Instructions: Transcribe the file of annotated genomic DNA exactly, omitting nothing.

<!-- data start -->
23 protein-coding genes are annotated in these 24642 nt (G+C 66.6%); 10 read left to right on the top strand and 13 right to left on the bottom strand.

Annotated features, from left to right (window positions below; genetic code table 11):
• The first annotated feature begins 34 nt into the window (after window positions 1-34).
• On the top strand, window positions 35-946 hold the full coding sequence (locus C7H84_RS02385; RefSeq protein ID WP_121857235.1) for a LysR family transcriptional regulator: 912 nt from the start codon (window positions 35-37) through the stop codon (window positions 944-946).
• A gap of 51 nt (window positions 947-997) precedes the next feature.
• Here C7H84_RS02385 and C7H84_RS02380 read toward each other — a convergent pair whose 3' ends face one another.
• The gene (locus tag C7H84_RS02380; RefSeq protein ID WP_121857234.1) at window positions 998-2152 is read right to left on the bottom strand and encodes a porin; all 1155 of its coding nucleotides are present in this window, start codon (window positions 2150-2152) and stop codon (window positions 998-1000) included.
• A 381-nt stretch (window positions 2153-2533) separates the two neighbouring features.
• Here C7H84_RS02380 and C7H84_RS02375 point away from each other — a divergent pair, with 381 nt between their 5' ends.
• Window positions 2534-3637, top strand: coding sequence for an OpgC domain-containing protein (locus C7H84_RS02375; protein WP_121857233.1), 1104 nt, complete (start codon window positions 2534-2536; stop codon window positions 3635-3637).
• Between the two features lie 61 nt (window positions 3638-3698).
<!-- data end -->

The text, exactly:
23 protein-coding genes are annotated in these 24642 nt (G+C 66.6%); 10 read left to right on the top strand and 13 right to left on the bottom strand.

Annotated features, from left to right (window positions below; genetic code table 11):
• The first annotated feature begins 34 nt into the window (after window positions 1-34).
• On the top strand, window positions 35-946 hold the full coding sequence (locus C7H84_RS02385; RefSeq protein ID WP_121857235.1) for a LysR family transcriptional regulator: 912 nt from the start codon (window positions 35-37) through the stop codon (window positions 944-946).
• A gap of 51 nt (window positions 947-997) precedes the next feature.
• Here C7H84_RS02385 and C7H84_RS02380 read toward each other — a convergent pair whose 3' ends face one another.
• The gene (locus tag C7H84_RS02380; RefSeq protein ID WP_121857234.1) at window positions 998-2152 is read right to left on the bottom strand and encodes a porin; all 1155 of its coding nucleotides are present in this window, start codon (window positions 2150-2152) and stop codon (window positions 998-1000) included.
• A 381-nt stretch (window positions 2153-2533) separates the two neighbouring features.
• Here C7H84_RS02380 and C7H84_RS02375 point away from each other — a divergent pair, with 381 nt between their 5' ends.
• Window positions 2534-3637, top strand: coding sequence for an OpgC domain-containing protein (locus C7H84_RS02375; protein WP_121857233.1), 1104 nt, complete (start codon window positions 2534-2536; stop codon window positions 3635-3637).
• Between the two features lie 61 nt (window positions 3638-3698).